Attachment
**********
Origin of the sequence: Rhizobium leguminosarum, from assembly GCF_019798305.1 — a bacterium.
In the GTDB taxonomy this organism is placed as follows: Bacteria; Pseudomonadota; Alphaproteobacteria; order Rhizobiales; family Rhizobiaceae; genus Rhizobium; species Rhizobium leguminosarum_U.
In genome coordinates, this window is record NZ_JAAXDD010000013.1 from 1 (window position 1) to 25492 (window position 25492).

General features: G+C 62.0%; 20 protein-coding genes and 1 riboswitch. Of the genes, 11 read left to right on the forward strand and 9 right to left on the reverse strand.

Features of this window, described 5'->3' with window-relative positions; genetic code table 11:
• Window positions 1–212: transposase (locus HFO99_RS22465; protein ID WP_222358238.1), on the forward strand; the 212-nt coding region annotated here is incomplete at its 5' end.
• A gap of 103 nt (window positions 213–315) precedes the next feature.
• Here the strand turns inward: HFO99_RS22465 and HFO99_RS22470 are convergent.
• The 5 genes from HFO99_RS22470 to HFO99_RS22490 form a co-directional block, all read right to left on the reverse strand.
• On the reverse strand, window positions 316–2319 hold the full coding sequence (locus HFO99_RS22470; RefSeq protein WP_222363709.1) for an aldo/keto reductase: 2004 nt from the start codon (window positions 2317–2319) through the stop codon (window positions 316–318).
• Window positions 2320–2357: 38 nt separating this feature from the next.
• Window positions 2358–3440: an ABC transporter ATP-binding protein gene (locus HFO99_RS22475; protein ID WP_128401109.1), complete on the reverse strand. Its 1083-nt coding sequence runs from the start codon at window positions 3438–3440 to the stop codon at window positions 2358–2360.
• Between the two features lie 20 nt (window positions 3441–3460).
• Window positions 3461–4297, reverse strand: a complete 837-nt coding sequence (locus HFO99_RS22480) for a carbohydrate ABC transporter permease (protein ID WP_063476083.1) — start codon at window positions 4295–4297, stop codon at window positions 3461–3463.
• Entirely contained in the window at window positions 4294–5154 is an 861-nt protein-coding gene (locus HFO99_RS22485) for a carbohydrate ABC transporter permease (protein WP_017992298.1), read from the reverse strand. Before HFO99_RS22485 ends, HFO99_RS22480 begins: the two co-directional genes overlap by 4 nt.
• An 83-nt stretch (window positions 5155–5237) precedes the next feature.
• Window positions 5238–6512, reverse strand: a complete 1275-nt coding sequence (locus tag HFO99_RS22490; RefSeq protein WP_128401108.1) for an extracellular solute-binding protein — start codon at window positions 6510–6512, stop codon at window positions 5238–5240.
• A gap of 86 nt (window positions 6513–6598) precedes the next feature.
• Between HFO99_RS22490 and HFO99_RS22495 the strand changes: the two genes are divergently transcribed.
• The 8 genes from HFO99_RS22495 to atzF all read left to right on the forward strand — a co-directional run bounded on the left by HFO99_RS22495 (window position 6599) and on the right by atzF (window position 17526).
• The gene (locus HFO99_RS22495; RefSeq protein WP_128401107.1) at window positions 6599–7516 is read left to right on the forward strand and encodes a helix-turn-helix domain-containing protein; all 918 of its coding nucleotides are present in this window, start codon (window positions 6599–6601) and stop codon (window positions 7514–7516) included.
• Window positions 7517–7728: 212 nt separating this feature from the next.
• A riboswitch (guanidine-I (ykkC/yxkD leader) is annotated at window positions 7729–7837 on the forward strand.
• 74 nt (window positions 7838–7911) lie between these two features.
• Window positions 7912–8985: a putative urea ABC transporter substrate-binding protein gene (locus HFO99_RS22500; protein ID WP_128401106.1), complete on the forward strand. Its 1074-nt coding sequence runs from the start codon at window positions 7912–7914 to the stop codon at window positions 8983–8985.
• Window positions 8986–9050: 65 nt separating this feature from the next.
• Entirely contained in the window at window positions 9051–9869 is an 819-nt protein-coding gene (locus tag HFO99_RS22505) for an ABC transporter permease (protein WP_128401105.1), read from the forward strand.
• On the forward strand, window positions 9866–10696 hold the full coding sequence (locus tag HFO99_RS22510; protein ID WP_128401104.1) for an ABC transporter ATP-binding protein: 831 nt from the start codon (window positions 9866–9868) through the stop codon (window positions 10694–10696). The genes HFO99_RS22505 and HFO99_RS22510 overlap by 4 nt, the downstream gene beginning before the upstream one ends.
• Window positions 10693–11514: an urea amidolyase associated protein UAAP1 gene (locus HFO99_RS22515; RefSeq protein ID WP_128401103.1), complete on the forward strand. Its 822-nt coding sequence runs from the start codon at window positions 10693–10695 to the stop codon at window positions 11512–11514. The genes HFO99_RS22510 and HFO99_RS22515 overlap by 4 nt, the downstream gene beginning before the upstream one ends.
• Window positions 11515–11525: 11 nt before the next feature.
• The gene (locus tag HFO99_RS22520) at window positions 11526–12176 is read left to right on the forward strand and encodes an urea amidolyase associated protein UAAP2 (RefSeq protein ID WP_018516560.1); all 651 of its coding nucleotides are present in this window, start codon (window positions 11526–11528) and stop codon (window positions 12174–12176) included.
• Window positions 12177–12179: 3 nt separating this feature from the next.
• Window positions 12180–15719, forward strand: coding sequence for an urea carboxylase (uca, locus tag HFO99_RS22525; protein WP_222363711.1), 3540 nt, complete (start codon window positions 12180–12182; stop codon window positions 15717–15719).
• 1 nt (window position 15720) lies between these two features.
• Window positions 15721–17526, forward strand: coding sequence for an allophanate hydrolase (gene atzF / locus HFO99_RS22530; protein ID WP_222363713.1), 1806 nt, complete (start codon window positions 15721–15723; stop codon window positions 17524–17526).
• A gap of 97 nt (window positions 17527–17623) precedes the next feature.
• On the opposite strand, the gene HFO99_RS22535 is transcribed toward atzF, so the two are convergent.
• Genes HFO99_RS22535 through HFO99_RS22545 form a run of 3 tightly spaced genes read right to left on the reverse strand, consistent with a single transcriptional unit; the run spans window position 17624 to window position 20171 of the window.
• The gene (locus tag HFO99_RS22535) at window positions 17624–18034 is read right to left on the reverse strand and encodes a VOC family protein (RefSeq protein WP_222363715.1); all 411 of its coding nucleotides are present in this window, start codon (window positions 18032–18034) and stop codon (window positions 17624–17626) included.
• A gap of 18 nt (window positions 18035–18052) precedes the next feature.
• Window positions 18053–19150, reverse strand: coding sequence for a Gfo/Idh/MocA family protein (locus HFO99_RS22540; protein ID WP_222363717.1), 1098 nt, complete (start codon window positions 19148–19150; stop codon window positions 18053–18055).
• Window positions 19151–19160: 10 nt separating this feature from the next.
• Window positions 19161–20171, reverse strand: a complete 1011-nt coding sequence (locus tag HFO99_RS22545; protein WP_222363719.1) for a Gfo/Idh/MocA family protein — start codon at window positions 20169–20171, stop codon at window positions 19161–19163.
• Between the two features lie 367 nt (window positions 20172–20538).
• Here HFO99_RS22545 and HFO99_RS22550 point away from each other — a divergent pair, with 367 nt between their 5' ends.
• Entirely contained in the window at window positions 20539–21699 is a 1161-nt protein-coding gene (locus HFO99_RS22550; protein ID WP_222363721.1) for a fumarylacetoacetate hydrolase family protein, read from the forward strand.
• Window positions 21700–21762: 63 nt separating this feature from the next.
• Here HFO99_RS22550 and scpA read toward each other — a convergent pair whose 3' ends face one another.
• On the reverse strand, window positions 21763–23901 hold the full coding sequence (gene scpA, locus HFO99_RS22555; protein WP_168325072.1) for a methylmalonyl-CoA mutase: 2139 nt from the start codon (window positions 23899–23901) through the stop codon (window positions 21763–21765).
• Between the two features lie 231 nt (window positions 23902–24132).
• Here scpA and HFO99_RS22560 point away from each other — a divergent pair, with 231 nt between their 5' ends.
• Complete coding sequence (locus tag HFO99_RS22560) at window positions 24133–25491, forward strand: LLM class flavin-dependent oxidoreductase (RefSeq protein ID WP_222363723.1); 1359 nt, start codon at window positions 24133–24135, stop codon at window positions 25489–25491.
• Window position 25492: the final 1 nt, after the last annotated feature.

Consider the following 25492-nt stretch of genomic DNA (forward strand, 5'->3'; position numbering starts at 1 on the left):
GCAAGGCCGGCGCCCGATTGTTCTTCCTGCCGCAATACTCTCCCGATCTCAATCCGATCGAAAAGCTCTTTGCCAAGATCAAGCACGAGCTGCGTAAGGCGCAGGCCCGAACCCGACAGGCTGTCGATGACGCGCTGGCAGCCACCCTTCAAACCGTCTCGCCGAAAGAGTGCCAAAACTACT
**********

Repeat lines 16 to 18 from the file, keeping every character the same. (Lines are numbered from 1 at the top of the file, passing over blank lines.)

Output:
• An 83-nt stretch (window positions 5155–5237) precedes the next feature.
• Window positions 5238–6512, reverse strand: a complete 1275-nt coding sequence (locus tag HFO99_RS22490; RefSeq protein WP_128401108.1) for an extracellular solute-binding protein — start codon at window positions 6510–6512, stop codon at window positions 5238–5240.
• A gap of 86 nt (window positions 6513–6598) precedes the next feature.